Under the Statcast Hood - Elly De La Cruz
Kevin takes us through his favorite baseball analysis resource with the most tantalizing talent in the Big Leagues
Baseball Savant is my favorite resource amongst a bevy of tools that everyone has at their disposal to answer the question: “Is this player actually good?” Traditional baseball statistics fall into the pitfall of being binary, subjective, and result-based. The advent of Statcast allows us to take these imperfect statistics and provide oodles of context around them through robust player movement, pitch shape, and batted-ball data. I’m going to take you through an example of how I typically interpret batted ball data.
When looking at Baseball Savant batter’s data, I always gravitate towards Exit Velocity (“EV”); nothing rustles my jimmies more in baseball than a ball that’s scalded off the bat, and its why I love watching players like Pete Alonso and Giancarlo Stanton. Like all stats, EV is not perfect. We, as baseball fans know, the outcome of a 100 MPH line drive is far more desirable than a 100 MPH grounder at the shortstop. Adding the additional context of launch angle data is a simple way to put into focus the type of contact a hitter is making and whether that can result in sustainable results.
With this lens, I wanted to take a closer look under the Statcast hood with a particular player…
Elly De La Cruz was undoubtedly the most exciting player to emerge last year, and has become one of my favorites strictly because Will Hailey hates him so much. His tools have never been the problem; who could forget his epic 3 stolen bases in one AB, with one of them being home plate?! However, when it comes to hitting at the major league level, he NEEDS to work on better plate discipline as you’ll see below:
As far as hitting goes, De La Cruz’s Average EV sits at 91.2 MPH, in the 79th percentile amongst qualified batters, and are nice positive outliers in an otherwise less-than-mid summary. There is an unhealthy gap between where De La Cruz’s Average EV and Hard Hit % sit from his 51st percentile 8.5% Barrels per Batted Ball Event (“Barrel %”). Barrels are defined as batted balls at a minimum 98 MPH off of the bat with the optimal combination of launch angle. So when I see this sort of mismatch between EV and Barrel %, launch angle is generally the culprit. And that’s a bingo; De La Cruz’s average launch angle is a miniscule 6.6 degrees, compared to a league average of 12.2 degrees. That equates to a groundball rate in the 50%s. As I mentioned above, a hard-hit groundball is not as valuable as a hard-hit fly ball. A hard-hit groundball’s result upside is capped to a double, while a hard-hit fly ball routinely ends in at least a double. That’s particularly why De La Cruz’s resulting slugging percentage was only .410 despite tantalizing power, as evidenced by a 119.2 MPH Max Exit EV (99th percentile). It sounds as simple as consciously trying to lift the ball when swinging the bat, but Yandy Diaz will tell you that its easier said than done, taking 6 years into his age-31 season this year to finally put it all together. There are a fair share of players who fall into this category of high EV marks with low launch angles; these players are the ones to keep an eye on, as a mechanical tweak or a change in approach can start to unlock serious production.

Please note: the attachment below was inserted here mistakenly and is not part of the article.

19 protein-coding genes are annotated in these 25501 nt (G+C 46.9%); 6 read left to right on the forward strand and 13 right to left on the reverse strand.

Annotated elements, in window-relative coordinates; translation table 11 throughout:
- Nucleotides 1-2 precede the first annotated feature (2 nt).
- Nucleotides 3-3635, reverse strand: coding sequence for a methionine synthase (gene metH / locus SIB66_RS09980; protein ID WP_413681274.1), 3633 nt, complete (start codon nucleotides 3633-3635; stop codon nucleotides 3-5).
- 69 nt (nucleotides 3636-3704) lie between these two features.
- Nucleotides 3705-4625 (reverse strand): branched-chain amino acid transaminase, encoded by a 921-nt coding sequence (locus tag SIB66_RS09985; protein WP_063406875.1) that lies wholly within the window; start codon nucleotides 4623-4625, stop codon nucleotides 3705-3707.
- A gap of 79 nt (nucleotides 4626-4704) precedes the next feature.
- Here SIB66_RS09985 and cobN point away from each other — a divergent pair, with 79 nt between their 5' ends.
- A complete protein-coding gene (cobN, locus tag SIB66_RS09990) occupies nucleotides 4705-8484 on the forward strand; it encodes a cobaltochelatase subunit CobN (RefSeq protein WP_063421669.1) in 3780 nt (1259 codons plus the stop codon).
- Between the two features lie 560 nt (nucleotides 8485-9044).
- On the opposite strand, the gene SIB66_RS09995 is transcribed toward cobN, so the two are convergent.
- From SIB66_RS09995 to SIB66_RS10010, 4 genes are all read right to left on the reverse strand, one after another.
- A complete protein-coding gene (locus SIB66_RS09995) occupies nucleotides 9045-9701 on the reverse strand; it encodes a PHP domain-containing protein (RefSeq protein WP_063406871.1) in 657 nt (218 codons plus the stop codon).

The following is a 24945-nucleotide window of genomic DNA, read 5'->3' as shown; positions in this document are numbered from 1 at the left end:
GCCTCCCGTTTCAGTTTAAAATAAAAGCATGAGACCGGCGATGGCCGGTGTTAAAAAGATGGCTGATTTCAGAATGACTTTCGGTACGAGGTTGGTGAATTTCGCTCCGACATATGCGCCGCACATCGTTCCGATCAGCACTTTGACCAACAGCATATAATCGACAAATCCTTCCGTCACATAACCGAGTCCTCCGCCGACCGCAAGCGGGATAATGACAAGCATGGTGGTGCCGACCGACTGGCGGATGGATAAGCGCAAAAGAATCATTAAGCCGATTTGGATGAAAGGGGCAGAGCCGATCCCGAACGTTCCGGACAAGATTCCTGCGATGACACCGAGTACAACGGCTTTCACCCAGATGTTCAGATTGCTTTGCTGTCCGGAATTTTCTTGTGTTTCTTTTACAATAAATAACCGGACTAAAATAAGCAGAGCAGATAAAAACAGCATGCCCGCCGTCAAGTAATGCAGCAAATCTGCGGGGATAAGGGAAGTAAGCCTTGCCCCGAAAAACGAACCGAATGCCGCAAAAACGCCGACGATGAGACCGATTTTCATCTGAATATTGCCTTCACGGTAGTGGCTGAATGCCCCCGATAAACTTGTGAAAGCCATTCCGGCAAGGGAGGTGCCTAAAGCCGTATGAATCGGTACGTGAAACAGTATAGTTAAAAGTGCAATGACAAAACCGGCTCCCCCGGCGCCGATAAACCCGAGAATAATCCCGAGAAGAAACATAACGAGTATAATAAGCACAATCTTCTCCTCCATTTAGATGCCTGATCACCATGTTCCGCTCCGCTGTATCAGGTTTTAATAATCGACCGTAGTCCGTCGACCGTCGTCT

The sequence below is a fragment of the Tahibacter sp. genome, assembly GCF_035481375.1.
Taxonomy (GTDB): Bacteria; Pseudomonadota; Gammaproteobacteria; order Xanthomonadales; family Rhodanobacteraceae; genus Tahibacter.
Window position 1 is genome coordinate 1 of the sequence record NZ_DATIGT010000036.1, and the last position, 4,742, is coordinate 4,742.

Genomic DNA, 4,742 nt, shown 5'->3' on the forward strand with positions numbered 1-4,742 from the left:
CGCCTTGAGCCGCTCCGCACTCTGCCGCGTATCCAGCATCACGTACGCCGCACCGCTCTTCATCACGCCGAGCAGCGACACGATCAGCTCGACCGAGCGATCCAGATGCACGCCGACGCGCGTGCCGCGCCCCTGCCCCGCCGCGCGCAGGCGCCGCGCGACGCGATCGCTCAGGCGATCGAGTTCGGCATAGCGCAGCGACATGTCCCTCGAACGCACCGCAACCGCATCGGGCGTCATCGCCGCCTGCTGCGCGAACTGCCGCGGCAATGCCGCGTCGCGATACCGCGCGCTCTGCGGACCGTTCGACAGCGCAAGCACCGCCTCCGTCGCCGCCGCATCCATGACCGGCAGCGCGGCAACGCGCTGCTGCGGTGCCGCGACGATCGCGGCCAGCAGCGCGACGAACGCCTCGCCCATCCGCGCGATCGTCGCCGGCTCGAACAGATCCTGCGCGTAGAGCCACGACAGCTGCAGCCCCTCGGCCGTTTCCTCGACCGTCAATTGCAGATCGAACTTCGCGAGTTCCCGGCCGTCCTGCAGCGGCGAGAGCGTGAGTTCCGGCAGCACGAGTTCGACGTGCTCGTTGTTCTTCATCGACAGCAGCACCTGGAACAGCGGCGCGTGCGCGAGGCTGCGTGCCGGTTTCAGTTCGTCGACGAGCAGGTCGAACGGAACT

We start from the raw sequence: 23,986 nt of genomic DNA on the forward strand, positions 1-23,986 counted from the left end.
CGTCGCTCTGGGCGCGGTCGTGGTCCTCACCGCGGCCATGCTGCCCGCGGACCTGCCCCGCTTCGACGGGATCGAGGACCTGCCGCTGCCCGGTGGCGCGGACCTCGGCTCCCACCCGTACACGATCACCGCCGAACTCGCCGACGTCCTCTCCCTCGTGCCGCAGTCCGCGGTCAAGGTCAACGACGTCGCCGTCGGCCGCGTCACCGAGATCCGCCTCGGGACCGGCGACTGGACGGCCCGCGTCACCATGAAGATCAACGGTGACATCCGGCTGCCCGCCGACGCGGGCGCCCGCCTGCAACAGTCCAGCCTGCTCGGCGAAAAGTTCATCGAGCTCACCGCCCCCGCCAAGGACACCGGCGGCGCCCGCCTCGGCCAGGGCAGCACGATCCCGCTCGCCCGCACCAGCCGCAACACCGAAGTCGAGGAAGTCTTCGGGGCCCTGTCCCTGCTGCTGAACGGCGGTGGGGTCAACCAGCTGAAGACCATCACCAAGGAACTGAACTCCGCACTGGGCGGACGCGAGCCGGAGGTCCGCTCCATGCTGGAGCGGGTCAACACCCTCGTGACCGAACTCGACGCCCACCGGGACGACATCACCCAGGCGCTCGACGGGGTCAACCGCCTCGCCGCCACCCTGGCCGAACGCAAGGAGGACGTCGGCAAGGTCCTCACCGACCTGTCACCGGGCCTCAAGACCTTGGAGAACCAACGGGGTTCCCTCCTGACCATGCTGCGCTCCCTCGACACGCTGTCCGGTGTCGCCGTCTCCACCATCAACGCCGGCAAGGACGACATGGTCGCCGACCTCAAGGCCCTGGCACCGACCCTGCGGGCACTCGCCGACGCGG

Exacerbating this issue is De La Cruz’s unhinged and undisciplined swing decisions. With both Chase % and Whiff % in the lowest quartile of qualified batters, he seems to be an expert at swinging at all of the wrong pitches in and off the plate. De La Cruz improving his swing decisions will lead to tangible improvements in both his K % (a staggering 3rd percentile) and BB % (surprising right around league average). On the more intangible side, a better approach and better discipline will ultimately result in him swinging at the RIGHT pitches: pitches he can better handle, drive, and more consistently unleash his exceptional power. Mark my words, if you see significant improvements in De La Cruz’s Chase % and Whiff %, you will see the Barrel % shoot up as well.
Elly De La Cruz is fighting two common adages right now. On one hand, the baseball folks will say “you can teach someone plate discipline, but you can’t teach someone how to hit.” There’s no question that the ball explodes off his bat WHEN he makes contact. It’s that raw power and speed combo that scouts and fans drool over. On the other hand, the layman will say “you can’t teach an old dog new tricks.” And while it’s unfair to compare De La Cruz to an old dog, his entire baseball career has been rampant with poor swing decisions, high K %, and ugly plate discipline. If he can break his habits, embrace the Will Hailey way, and improve just to league average on his swing decision metrics, its not hard to project Elly De La Cruz as among the most dynamic sparkplugs of the game.
So, whenever Billy Beane asks me, “If he’s a good hitter, why doesn’t he hit good?” this is the type of quick and dirty analysis I would turn to. Happy analyzing!
For more baseball content, here is our latest podcast:
Be sure to follow us on Twitter @JonDowdBurner.